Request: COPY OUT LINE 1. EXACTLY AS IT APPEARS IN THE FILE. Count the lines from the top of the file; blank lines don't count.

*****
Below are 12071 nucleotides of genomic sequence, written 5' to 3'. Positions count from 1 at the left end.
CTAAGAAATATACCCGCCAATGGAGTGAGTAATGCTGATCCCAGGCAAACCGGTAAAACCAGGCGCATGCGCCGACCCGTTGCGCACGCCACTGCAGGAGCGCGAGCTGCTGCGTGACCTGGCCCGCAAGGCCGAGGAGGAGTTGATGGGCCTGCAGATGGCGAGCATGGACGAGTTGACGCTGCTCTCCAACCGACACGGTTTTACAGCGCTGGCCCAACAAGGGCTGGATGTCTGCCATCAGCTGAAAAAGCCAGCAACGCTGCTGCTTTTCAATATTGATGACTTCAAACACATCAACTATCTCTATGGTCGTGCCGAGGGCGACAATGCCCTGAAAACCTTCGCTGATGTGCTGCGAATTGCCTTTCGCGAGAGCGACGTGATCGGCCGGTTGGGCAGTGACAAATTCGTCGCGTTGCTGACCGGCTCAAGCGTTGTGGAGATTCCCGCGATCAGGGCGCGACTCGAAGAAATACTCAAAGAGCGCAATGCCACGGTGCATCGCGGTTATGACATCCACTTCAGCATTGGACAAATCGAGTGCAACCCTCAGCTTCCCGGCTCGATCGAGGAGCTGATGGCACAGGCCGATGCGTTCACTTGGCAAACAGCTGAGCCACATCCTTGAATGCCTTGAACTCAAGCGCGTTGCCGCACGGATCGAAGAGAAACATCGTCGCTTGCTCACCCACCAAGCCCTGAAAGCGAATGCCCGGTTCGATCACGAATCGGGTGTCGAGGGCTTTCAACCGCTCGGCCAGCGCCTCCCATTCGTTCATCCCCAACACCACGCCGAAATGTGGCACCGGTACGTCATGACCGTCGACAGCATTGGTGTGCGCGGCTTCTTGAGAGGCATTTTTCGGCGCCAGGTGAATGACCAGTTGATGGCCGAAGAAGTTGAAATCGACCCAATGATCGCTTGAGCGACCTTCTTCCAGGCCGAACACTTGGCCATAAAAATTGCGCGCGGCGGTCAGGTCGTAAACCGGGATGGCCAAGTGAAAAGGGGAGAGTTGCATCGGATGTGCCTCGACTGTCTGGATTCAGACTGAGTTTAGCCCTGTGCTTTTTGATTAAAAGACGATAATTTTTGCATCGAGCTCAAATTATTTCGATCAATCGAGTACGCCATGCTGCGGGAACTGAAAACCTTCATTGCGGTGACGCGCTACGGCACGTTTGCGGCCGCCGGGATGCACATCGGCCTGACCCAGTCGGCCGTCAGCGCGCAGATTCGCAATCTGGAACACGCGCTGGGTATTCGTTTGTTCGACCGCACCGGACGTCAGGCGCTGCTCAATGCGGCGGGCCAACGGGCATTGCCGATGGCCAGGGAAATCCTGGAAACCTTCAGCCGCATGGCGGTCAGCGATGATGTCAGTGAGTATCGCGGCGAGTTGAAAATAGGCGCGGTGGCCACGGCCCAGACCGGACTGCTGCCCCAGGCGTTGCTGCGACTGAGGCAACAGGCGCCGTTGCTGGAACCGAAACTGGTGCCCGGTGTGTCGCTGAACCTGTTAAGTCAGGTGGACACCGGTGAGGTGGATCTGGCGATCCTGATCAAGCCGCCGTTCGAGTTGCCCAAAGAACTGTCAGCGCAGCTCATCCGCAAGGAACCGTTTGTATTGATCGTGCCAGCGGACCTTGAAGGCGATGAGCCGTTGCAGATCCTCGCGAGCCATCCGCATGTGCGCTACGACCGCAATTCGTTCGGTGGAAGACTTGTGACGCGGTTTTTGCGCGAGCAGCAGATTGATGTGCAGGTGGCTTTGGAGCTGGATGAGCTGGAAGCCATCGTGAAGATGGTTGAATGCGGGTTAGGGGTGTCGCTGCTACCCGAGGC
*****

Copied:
Below are 12071 nucleotides of genomic sequence, written 5' to 3'. Positions count from 1 at the left end.